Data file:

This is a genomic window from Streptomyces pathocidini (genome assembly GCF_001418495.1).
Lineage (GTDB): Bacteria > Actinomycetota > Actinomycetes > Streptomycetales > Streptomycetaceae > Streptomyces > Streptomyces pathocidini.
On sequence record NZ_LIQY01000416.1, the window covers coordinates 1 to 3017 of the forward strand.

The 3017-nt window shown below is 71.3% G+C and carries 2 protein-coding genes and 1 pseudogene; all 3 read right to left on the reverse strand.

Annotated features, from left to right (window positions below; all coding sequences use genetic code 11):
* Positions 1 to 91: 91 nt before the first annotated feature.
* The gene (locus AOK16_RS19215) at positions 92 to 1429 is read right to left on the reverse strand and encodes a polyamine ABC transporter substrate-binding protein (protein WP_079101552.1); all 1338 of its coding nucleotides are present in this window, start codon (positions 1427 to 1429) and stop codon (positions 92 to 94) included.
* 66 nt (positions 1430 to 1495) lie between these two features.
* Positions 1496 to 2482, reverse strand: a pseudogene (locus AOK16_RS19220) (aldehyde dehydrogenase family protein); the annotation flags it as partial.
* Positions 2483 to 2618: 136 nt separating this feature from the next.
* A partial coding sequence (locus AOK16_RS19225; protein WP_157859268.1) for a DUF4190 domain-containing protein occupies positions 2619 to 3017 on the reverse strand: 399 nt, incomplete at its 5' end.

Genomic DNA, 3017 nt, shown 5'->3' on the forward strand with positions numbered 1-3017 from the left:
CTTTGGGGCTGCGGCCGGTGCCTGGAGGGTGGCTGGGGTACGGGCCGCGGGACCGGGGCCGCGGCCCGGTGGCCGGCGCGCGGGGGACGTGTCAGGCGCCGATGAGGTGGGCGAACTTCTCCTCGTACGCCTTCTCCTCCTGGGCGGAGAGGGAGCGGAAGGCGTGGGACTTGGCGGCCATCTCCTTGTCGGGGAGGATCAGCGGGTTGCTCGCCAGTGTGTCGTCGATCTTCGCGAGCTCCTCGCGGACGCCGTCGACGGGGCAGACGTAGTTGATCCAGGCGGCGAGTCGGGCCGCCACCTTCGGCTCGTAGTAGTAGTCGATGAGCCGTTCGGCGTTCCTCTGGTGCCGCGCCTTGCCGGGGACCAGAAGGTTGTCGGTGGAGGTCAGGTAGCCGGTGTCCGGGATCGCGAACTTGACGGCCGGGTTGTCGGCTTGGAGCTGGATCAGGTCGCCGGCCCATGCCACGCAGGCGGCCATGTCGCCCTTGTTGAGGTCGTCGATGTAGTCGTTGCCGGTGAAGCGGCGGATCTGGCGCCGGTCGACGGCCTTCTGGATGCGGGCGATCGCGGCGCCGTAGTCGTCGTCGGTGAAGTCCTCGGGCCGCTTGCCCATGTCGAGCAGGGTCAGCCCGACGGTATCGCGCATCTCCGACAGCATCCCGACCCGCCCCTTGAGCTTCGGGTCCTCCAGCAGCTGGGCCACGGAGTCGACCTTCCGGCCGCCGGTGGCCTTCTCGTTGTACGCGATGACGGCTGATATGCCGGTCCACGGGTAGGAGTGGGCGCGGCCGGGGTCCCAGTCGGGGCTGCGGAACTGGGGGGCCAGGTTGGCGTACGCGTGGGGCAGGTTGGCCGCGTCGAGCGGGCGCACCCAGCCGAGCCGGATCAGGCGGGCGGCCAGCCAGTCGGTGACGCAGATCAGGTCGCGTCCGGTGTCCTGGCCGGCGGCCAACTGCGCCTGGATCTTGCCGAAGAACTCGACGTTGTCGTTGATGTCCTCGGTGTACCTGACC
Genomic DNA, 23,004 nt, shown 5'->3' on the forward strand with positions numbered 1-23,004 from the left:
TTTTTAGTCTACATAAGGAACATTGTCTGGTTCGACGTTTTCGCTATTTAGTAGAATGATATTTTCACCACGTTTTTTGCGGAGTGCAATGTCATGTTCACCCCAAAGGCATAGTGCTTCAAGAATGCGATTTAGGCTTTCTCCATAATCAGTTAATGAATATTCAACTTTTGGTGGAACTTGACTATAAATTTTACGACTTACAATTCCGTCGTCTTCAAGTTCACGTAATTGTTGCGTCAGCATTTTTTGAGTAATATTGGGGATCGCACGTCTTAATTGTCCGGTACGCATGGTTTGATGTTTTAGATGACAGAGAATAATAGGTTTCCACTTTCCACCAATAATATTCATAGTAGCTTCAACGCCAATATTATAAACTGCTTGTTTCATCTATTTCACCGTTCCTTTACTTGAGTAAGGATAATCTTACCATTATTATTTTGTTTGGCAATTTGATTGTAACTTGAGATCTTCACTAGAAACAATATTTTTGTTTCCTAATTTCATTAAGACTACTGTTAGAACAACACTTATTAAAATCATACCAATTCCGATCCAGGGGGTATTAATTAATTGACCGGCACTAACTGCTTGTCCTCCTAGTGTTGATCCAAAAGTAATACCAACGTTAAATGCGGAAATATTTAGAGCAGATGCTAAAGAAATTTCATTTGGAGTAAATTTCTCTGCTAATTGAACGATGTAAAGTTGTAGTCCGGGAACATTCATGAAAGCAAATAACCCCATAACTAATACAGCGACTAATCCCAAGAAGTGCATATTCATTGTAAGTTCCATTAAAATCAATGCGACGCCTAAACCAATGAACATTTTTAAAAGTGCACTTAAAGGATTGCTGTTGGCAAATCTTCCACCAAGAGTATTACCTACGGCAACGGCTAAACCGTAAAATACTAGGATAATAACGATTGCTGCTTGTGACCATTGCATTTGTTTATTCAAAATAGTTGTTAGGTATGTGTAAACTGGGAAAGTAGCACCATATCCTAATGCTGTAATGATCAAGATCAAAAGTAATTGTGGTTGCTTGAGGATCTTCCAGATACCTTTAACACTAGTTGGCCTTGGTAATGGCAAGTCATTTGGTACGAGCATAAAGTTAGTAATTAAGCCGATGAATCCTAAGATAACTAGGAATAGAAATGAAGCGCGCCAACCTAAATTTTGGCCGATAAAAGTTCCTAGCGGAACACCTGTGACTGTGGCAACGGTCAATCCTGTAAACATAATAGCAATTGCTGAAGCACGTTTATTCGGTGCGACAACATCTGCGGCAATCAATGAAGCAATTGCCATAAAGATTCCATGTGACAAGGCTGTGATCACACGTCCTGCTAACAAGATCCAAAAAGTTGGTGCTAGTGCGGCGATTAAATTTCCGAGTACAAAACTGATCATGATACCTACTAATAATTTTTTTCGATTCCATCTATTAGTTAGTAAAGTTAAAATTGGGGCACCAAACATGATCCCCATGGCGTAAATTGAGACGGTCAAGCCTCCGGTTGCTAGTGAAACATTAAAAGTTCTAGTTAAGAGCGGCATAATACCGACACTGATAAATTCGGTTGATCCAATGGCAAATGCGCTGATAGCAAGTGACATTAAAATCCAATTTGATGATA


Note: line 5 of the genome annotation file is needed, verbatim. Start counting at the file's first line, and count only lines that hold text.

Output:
Annotated features, from left to right (window positions below; all coding sequences use genetic code 11):